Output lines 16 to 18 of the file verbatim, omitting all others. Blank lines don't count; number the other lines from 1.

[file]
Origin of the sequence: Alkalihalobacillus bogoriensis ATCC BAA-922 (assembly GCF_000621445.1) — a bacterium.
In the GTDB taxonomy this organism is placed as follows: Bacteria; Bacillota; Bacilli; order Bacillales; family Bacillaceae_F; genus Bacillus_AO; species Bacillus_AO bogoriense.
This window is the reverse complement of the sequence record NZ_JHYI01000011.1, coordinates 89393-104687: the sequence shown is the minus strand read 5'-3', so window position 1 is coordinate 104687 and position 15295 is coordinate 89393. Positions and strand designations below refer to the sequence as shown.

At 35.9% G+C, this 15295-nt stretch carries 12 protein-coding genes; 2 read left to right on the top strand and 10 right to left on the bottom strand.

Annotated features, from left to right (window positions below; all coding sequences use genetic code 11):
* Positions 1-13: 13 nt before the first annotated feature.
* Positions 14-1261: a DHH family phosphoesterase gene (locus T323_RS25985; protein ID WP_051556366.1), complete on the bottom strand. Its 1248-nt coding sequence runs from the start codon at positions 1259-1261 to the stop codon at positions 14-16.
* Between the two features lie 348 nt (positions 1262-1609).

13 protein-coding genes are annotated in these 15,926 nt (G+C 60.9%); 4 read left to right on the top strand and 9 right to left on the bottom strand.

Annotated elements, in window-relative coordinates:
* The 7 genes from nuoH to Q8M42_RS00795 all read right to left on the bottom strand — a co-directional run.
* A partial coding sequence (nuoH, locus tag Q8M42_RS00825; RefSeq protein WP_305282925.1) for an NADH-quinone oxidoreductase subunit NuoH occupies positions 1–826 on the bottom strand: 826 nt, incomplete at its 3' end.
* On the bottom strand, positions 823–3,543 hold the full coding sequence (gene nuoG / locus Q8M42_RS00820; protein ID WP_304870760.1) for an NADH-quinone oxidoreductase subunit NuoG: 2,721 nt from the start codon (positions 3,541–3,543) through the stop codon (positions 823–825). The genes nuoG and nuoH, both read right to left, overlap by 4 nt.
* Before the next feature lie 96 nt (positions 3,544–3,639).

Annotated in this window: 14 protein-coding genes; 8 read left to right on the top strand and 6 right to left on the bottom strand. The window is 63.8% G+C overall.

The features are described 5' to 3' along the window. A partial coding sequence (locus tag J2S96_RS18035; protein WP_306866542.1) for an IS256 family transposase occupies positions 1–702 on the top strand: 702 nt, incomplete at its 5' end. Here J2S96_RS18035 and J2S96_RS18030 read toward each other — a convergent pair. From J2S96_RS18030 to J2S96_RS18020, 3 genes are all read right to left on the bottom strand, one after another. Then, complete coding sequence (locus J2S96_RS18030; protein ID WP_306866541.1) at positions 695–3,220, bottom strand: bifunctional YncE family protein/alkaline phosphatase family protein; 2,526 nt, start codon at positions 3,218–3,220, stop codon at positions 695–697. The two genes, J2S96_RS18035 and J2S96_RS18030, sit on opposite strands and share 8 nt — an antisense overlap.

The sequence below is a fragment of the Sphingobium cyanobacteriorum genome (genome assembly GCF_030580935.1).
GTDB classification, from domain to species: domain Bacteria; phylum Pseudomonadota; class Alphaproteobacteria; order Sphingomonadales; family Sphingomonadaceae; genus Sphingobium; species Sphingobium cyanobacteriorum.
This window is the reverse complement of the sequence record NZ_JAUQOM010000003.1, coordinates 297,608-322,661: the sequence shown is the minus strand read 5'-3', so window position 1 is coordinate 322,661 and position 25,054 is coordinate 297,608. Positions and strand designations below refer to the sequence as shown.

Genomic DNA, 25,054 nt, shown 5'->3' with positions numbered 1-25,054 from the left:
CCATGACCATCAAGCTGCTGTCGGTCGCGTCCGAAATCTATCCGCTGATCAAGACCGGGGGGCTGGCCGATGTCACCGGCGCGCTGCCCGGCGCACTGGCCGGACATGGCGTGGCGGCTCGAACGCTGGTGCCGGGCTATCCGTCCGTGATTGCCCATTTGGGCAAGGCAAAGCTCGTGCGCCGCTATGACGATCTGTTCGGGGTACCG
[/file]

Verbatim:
The features are described 5' to 3' along the window. A partial coding sequence (locus tag J2S96_RS18035; protein WP_306866542.1) for an IS256 family transposase occupies positions 1–702 on the top strand: 702 nt, incomplete at its 5' end. Here J2S96_RS18035 and J2S96_RS18030 read toward each other — a convergent pair. From J2S96_RS18030 to J2S96_RS18020, 3 genes are all read right to left on the bottom strand, one after another. Then, complete coding sequence (locus J2S96_RS18030; protein ID WP_306866541.1) at positions 695–3,220, bottom strand: bifunctional YncE family protein/alkaline phosphatase family protein; 2,526 nt, start codon at positions 3,218–3,220, stop codon at positions 695–697. The two genes, J2S96_RS18035 and J2S96_RS18030, sit on opposite strands and share 8 nt — an antisense overlap.

The sequence below is a fragment of the Sphingobium cyanobacteriorum genome (genome assembly GCF_030580935.1).
GTDB classification, from domain to species: domain Bacteria; phylum Pseudomonadota; class Alphaproteobacteria; order Sphingomonadales; family Sphingomonadaceae; genus Sphingobium; species Sphingobium cyanobacteriorum.